An anthropologist made a clay model of the head of a 9,200-year-old man, only to discover it bears a strong resemblance to someone with links to the distant future.
Anthropologist Jim Chatters and sculptor Tom McClelland produced a clay model of what the so-called Kennewick Man probably looked like when he roamed the Columbia River basin more than 90 centuries ago.
He has a narrow chin, prominent cheekbones, a long face, a prominent nose, a size 15 neck and a forehead that slopes to its apex far to the back of his head.
Without a wig, it resembles Patrick Stewart, the actor who played Capt. Jean-Luc Picard in television’s “Star Trek: The Next Generation,” Chatters said.
The sculpture also looks somewhat like the bust of a Roman dictator, but “you could lose him in the streets of most major cities,” Chatters said.
“He’s really kind of an Everyman,” McClelland said.
Kennewick Man’s bones were found in July 1996 in a park along the Columbia River in south-central Washington.
Chatters is one of only a few people to have examined the bones before they were locked away in a dispute between scientists and American Indians.
Eight scientists are suing the U.S. Army Corps of Engineers for the right to study the bones, which they believe could reveal much about how people first came to North America. Early study of the bones found indications they had Caucasian features.
Representatives of mid-Columbia Indian tribes contend the bones were uncovered at an ancient burial ground and should be returned under a 1990 federal graves protection law.
Chatters said he thought about reconstructing the skull’s features ever since the bones were found.
“We’re translating the language the bones have to a language that anyone can understand,” Chatters said of the three-dimensional creation.
McClelland, a free-lance sculptor and art teacher at Columbia Basin College, said the work helps bring Kennewick Man beyond the politics surrounding his discovery in the river mud.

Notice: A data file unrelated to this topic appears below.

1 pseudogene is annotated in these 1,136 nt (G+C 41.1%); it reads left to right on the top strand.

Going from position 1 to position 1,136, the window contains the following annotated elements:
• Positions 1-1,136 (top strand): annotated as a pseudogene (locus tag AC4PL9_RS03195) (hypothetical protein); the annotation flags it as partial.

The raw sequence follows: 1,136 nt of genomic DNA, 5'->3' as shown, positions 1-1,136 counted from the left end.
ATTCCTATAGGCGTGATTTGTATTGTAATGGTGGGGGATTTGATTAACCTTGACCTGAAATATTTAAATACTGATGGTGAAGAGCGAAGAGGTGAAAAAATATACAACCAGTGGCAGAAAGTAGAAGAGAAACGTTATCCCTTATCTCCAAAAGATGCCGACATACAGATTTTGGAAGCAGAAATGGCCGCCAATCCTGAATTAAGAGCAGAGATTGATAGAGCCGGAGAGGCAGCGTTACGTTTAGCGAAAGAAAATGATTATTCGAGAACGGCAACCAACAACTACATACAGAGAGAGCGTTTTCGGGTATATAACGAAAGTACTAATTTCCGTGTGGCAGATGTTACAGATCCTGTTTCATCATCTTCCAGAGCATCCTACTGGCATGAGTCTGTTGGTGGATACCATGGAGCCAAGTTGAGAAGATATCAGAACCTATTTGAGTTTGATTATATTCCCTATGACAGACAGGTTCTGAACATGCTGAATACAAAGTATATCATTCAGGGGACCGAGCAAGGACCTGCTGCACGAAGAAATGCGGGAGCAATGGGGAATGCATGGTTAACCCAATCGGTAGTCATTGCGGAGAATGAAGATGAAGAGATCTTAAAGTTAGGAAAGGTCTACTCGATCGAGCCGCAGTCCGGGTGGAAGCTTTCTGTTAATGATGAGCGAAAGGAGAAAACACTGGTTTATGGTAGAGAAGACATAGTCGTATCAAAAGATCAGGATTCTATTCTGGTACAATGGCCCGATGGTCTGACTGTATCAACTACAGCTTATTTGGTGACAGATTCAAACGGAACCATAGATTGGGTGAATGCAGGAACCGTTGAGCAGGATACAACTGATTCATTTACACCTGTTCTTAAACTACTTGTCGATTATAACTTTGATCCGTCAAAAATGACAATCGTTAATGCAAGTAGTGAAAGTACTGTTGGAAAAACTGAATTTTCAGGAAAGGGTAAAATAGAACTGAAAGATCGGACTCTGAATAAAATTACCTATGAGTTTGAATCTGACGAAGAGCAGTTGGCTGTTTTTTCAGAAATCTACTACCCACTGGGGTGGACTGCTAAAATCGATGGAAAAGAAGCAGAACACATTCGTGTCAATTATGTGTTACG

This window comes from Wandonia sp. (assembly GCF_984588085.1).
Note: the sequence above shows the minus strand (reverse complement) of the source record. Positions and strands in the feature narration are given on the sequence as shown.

“We’re creating a tangible object that represents the humanity of the individual,” he said. “It’s a merging of science and art.”
The sculptors said the sculpturing involves some interpretation - especially in the later stages of creating lines in the skin and forming the lips and eyes.
“We’re not trying to make him look like anybody in particular,” McClelland said. “What we wanted to see was what the bones were trying to tell us.”
The reconstruction doesn’t resemble modern Northwest Indians, but has some characteristics of Eastern tribes such as the Iroquois, McClelland said.
Chatters and McClelland used a mold of Kennewick Man’s skeleton that Chatters took before the bones were placed in a vault under court order. To gauge the tissue depth on Kennewick Man’s face, they used the average depth of tissue found on Asian and American males.
By using that average, they tried to reduce a bias toward European features, Chatters said.
“Most people just use the European (measurements), but I didn’t think that was appropriate in this case because of the issues that have been brought up,” he said
The sculpture looks like a man about 30 years old, and the sculptors plan to age it another 15 or 20 years to make it look as he might have at death.
“Because he lived primarily outdoors, there would have been a lot of weathering, a lot of creasing, a lot of aging.”